Look out for fluke!
Acute rumen fluke was diagnosed
as the cause of death in a four-year-old ewe last week at Dumfries. The
ewe was the third to die in a group of 60, and the other ewes in the group were
noted to be leaner than expected. This ewe had scoured before death, and
at post mortem intestinal content was watery and malodorous. Very large
number of immature rumen fluke were detected in the duodenum and jejunum, the
surface of which was covered by fibrin.
- It is worth
noting that the clinical signs of acute malodourous scour and deaths
particularly in adult sheep are quite specific, unusual and worth looking out
For these cases to occur there
has to be ingestion of massive numbers of metacercariae, followed by attachment
of the immature rumen fluke to the small intestinal mucosa causing the severe
diarrhoea seen. The pictures below are of the duodenal damage and the
appearance of the immature fluke. Risk factors for
rumen fluke are the same as for liver fluke. These ewes were on a silage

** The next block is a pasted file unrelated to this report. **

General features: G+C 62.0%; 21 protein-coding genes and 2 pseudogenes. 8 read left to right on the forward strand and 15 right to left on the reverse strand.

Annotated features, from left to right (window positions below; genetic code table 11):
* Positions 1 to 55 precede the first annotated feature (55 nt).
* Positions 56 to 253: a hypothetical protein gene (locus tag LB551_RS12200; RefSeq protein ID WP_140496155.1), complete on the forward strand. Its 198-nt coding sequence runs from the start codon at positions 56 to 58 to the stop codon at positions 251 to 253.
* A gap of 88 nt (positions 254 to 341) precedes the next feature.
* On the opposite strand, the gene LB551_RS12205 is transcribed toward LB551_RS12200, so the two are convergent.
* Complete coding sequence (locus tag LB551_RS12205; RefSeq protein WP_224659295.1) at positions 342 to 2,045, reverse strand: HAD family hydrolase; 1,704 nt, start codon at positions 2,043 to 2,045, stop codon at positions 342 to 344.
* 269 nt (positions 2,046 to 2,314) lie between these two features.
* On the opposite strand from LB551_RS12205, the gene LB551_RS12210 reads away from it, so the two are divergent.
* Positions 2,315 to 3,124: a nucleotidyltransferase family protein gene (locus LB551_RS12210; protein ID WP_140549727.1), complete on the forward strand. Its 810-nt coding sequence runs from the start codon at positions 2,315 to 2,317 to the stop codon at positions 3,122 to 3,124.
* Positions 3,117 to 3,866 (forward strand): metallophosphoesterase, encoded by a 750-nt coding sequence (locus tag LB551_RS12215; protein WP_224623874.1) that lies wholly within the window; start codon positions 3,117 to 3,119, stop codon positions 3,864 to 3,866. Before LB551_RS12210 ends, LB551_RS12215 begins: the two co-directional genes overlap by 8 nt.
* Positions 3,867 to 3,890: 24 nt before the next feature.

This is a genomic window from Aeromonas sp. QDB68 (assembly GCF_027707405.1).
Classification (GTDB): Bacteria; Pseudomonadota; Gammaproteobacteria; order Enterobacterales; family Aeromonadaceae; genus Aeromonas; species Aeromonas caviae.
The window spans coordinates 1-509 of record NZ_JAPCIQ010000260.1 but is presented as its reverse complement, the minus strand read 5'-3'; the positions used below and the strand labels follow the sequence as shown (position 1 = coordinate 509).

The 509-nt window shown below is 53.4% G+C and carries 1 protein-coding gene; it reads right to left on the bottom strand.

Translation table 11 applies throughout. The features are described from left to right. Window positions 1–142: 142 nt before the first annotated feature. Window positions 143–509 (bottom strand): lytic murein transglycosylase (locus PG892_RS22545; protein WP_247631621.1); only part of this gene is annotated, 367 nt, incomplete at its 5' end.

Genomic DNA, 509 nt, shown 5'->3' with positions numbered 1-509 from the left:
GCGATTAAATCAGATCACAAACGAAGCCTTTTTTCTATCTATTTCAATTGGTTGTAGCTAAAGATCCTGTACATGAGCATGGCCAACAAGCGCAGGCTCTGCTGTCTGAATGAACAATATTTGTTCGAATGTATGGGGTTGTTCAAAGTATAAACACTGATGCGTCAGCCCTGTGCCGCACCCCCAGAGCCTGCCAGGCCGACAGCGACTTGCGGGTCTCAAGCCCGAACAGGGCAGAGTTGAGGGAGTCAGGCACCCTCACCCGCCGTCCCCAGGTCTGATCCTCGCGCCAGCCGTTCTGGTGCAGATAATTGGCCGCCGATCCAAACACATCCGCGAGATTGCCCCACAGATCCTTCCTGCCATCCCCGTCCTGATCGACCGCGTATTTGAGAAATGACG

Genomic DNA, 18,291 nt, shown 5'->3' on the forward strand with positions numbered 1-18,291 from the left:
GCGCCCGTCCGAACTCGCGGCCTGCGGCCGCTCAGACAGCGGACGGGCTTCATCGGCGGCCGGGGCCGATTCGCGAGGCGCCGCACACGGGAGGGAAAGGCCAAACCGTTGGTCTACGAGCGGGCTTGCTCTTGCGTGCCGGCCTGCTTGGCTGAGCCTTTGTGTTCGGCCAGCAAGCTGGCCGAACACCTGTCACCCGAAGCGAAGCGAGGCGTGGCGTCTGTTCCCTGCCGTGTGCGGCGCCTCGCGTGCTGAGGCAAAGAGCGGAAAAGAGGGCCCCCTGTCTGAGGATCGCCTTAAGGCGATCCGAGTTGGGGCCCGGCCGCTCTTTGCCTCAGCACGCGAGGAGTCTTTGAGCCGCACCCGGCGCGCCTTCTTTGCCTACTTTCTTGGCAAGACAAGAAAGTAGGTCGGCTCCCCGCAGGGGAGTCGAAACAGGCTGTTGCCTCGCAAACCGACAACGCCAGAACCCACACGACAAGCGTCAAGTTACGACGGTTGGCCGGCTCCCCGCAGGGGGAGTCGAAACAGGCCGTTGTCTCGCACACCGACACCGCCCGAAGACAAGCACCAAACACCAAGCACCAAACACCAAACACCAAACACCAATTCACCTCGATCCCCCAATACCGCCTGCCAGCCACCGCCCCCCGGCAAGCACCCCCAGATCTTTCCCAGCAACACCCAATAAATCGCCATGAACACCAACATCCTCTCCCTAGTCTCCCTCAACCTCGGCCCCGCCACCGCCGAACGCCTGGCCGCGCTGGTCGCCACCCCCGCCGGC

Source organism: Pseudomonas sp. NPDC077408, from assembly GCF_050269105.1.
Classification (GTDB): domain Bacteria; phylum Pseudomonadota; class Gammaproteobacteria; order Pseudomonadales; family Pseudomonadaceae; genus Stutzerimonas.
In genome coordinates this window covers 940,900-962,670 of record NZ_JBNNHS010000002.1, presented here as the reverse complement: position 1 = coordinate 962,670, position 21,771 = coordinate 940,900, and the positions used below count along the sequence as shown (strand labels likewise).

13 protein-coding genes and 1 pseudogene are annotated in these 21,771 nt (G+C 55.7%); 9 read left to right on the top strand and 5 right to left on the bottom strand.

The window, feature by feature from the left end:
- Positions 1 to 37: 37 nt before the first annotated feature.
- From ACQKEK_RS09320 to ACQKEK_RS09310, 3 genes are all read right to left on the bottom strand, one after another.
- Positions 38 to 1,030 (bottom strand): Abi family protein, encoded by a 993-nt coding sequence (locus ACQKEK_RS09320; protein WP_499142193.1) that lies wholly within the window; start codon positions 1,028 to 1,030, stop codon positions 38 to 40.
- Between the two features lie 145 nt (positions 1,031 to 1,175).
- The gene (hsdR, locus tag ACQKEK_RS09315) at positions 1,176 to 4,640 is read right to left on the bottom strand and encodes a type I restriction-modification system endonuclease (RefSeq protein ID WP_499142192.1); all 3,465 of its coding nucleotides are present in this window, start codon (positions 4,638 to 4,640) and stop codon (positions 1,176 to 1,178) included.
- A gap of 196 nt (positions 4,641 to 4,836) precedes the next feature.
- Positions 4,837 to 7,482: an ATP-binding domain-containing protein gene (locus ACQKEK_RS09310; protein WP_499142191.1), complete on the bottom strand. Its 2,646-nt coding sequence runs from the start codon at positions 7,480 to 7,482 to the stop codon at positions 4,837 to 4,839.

aftermath but areas of wet ground were also present. Ewes on this field
had experienced losses associated with liver fluke in autumn 2015.
- The practice of
putting grazing stock directly on to silage aftermaths after the fields have
been cleared is a risk for acute fasciolosis and rumen fluke infection as stock
will graze more intensively on the wetter areas and field margins where
tractors and machinery can not travel.
Oxyclozanide is the usual
treatment for rumen fluke although the products have no licence claim against
the parasite. It is not effective against the juvenile stages of liver
Acute rumen fluke remains
uncommon in this area (one previous outbreak was diagnosed at Dumfries in
January 2012) but should be added to your list of differential diagnoses in
cases of scour and death in sheep and young cattle. The jury is still out
on the significance of adult rumen fluke infection which is considered to be an
incidental finding, with clinical disease rare.
- Given that liver fluke
remains the more important parasite in terms of disease and production loss,
routine autumn treatments should continue to specifically target immature liver
the way in Agricultural and Rural Research, Education and Consultancy.